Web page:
Authorities must count how many novel coronavirus patients are LGBT+ as they face greater health risks than the population at large, a California lawmaker said on Tuesday, after introducing a bill that would make such data collection mandatory.
Figures on the number of LGBT+ people infected by the virus are not yet widely available, but rights advocates say that discrimination in the healthcare system and higher rates of HIV and cancer make gay and trans people particularly vulnerable.
"The history of the LGBTQ community is a history of society trying to make us invisible," Scott Wiener, a San Francisco state Senator, said, adding that the bill would likely reviewed by a Senate committee in a few weeks.
"We know that LGBTQ people have heightened risk factors for severe Covid-19 disease ... but because no one is collecting data ... we have to make assumptions - but we shouldn't have to make assumptions," he told.
Almost 1.2 million people in the United States have tested positive for Covid-19 and about 70,000 have died, according to a Reuters tally.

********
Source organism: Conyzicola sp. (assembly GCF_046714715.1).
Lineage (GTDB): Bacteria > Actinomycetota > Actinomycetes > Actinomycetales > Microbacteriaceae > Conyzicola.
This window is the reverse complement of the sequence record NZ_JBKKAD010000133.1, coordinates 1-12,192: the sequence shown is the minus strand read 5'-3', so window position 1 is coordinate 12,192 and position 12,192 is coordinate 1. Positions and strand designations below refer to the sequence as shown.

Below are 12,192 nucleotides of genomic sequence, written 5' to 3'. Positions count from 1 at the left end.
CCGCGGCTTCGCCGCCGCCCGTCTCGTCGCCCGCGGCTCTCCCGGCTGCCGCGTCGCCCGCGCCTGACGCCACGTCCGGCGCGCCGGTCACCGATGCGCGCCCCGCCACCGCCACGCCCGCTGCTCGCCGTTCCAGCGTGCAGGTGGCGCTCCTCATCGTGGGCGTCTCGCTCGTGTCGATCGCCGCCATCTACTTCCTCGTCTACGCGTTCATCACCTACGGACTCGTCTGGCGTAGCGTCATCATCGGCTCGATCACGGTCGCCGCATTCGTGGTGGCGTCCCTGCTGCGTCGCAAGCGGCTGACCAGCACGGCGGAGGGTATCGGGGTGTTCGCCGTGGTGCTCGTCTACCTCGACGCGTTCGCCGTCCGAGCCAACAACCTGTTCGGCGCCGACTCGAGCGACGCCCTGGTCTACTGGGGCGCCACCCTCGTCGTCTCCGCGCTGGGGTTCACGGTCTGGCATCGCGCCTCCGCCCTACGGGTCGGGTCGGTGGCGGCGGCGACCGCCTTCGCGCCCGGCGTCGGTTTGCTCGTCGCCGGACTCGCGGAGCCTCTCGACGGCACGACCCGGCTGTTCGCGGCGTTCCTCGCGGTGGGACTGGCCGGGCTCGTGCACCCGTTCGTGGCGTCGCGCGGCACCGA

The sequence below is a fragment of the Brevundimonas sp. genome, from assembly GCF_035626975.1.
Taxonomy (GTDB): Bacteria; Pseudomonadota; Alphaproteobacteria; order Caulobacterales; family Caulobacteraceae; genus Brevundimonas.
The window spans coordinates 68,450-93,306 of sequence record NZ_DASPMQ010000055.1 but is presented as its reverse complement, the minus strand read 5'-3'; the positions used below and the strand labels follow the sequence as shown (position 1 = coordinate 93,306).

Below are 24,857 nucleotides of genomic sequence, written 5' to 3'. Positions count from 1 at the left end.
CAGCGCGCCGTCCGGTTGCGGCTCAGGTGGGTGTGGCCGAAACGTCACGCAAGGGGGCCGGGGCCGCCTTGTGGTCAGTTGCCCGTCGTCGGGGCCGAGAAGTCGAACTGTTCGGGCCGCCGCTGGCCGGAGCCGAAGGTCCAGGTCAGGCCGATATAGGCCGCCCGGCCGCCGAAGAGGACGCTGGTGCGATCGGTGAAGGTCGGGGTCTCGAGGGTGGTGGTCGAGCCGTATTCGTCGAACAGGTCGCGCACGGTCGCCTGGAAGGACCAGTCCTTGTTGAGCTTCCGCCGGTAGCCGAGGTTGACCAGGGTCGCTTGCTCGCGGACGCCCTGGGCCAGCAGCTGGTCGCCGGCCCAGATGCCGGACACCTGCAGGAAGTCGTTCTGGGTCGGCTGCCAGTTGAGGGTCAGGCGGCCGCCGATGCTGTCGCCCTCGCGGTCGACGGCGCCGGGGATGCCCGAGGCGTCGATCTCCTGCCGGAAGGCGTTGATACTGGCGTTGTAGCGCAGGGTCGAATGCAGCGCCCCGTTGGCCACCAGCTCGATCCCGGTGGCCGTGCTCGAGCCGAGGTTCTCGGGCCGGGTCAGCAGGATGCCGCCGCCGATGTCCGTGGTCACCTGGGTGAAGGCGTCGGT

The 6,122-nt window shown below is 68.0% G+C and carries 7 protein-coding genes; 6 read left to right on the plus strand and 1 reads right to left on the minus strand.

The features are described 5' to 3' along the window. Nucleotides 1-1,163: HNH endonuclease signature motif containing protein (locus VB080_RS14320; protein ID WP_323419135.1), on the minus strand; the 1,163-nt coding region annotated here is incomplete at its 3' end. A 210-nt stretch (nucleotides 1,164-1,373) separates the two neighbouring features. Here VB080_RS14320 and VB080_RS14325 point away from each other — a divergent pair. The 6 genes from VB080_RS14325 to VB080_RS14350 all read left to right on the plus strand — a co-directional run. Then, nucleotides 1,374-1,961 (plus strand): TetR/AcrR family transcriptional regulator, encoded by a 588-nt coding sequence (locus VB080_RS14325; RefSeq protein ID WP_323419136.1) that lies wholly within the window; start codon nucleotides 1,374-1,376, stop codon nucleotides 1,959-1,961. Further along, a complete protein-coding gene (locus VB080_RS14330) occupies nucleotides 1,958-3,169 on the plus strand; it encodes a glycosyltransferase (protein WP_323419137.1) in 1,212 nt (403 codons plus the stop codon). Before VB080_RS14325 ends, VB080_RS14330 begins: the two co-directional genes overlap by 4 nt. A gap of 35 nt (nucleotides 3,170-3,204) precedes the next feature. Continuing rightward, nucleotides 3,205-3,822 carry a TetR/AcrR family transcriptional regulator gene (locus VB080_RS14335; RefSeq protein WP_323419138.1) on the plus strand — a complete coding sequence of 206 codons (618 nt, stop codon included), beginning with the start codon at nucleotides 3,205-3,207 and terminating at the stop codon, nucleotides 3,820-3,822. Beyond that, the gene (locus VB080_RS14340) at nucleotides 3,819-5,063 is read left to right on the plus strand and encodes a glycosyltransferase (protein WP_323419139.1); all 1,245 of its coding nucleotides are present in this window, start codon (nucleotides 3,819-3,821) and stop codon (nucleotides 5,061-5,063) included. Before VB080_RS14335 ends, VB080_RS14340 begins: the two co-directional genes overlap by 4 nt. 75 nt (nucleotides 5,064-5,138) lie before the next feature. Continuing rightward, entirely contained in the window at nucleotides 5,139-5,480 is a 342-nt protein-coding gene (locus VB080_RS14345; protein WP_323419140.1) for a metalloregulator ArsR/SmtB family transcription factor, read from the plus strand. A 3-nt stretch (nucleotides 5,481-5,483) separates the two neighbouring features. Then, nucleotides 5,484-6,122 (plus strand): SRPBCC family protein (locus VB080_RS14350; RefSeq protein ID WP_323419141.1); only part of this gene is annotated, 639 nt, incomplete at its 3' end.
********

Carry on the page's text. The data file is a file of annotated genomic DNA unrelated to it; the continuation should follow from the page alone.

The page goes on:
A similar bill was introduced in the northeastern state of New Jersey on Monday by Assemblywoman Valerie Vainieri Huttle requiring hospitals to report data on the sexual orientation and gender identity of Covid-19 patients.
Preliminary data from US states has shown that minority groups with longstanding disparities in health and access to medical care, African-Americans in particular, are dying from Covid-19 at a higher rate.
Lesbian, gay and bisexual Americans are more likely than straight people to rate their health as poor and to have more chronic health conditions, according to the Kaiser Family Foundation, a US health policy analysis group.
"We are facing a global public health crisis, and as in all emergencies, the most marginalized are at increased risk," Alphonso David, president of the Human Rights Campaign, a US advocacy group, said in emailed comments.
"It is important to know and understand the unique impact of the virus on the LGBTQ community so that we can prepare to weather this crisis as we have weathered crises before."
State lawmakers said that having data on LGBT+ people was the first step in tackling the potentially increased impact on the community.
"We cannot advocate for resources without fully understanding the scope of the problem," said New Jersey Assemblywoman Huttle in a statement.
The bills follow a virtual town hall last week in which state lawmakers urged US officials to determine how many coronavirus patients are gay, bisexual or trans.